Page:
NHS trusts in the UK shared the private information of patients with Facebook, an investigation by The Observer has revealed.
A probe by the newspaper found a covert tracking tool was being used by the websites of 20 NHS trusts to collect browsing information and share it with the tech giant in a major breach of privacy.
The Meta Pixel tool passed on intimate details about patients to Facebook, including medical conditions, appointments and treatments without people’s consent.
The data obtained can be used by the social media giant’s parent company, Meta, for business purposes, including targeted advertising.
According to The Observer, 17 of the 20 NHS trusts found to be using Meta Pixel confirmed they had pulled the tracking tool from their websites over the weekend.
Many of the trusts said they installed the tracking pixels to monitor recruitment or charity campaigns and were not aware that they were sending patient data to Facebook.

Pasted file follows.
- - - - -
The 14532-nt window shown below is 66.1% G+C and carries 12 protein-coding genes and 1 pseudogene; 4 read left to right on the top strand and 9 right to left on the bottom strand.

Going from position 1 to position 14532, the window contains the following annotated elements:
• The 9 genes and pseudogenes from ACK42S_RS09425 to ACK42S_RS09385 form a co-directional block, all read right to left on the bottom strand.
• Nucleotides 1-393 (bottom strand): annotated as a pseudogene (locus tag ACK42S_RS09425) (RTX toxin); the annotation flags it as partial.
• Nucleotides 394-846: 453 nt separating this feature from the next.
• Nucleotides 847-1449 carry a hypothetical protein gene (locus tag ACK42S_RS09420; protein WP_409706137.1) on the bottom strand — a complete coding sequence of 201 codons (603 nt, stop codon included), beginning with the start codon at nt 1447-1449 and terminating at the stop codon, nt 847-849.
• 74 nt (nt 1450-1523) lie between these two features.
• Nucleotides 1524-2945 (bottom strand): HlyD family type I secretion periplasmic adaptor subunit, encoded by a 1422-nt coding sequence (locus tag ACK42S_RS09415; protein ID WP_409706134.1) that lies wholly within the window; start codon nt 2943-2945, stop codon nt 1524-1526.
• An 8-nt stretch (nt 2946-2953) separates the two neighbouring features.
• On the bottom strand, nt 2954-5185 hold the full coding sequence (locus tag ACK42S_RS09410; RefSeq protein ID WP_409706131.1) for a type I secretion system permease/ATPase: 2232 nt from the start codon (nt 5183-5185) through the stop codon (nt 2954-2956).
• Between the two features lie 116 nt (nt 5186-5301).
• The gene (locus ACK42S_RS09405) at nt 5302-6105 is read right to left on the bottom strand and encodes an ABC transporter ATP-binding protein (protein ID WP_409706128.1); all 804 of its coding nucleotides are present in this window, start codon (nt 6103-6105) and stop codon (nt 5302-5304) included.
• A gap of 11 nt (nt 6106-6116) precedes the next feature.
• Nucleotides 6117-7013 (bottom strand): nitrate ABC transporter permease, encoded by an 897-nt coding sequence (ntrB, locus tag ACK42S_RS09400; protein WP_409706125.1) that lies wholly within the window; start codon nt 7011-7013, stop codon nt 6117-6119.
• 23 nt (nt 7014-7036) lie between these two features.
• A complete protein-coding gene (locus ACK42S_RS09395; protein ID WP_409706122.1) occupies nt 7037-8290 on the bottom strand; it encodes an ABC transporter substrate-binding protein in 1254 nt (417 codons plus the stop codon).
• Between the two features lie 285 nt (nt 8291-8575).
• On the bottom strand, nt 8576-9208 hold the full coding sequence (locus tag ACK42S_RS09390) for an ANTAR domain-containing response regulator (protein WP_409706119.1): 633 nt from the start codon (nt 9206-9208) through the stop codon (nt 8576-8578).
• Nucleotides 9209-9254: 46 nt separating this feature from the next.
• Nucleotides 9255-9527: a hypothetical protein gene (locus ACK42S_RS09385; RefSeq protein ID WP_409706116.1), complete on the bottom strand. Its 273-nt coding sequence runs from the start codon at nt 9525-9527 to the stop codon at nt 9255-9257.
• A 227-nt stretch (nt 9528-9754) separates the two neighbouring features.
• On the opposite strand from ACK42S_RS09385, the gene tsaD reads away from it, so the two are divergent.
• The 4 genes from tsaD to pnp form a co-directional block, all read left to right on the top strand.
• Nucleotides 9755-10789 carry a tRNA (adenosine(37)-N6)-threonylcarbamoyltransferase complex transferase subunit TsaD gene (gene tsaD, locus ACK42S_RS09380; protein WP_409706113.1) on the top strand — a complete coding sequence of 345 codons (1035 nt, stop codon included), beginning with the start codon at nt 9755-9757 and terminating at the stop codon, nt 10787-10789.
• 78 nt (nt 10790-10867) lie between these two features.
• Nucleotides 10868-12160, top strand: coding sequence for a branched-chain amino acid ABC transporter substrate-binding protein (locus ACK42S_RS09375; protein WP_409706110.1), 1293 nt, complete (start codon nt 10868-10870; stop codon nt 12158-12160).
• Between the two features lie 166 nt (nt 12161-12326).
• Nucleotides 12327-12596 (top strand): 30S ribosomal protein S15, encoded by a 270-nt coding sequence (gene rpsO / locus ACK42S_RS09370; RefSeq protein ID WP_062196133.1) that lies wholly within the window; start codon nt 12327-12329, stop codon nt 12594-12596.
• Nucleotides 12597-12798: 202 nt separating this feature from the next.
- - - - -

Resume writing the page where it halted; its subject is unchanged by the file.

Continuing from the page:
In a statement to the Observer, the trust apologised to patients and said Meta Pixel had been “installed in relation to a recruitment campaign, and we were not aware that Meta was using this information for marketing purposes”.
“Immediate action has been taken to remove it,” a spokesperson from the trust added.
The Information Commissioner’s Office (ICO) is investigating.
Earlier this month, Meta was fined €1.2 billion euro and ordered to stop transferring user data from European users to its US servers.
The record fine was levied by the Irish Data Protection Commission (DPC) after a three-year probe into the social media giant.
The DPC said Meta had breached part of the European GDPR (General Data Protection Regulation) rules in the way that it had moved data of Facebook users across borders.
It ordered Meta Ireland to “suspend any future transfer of personal data to the US within the period of five months” and also levied a record fine on the business “to sanction the infringement that was found to have occurred”. Meta called the fine “unjustified”.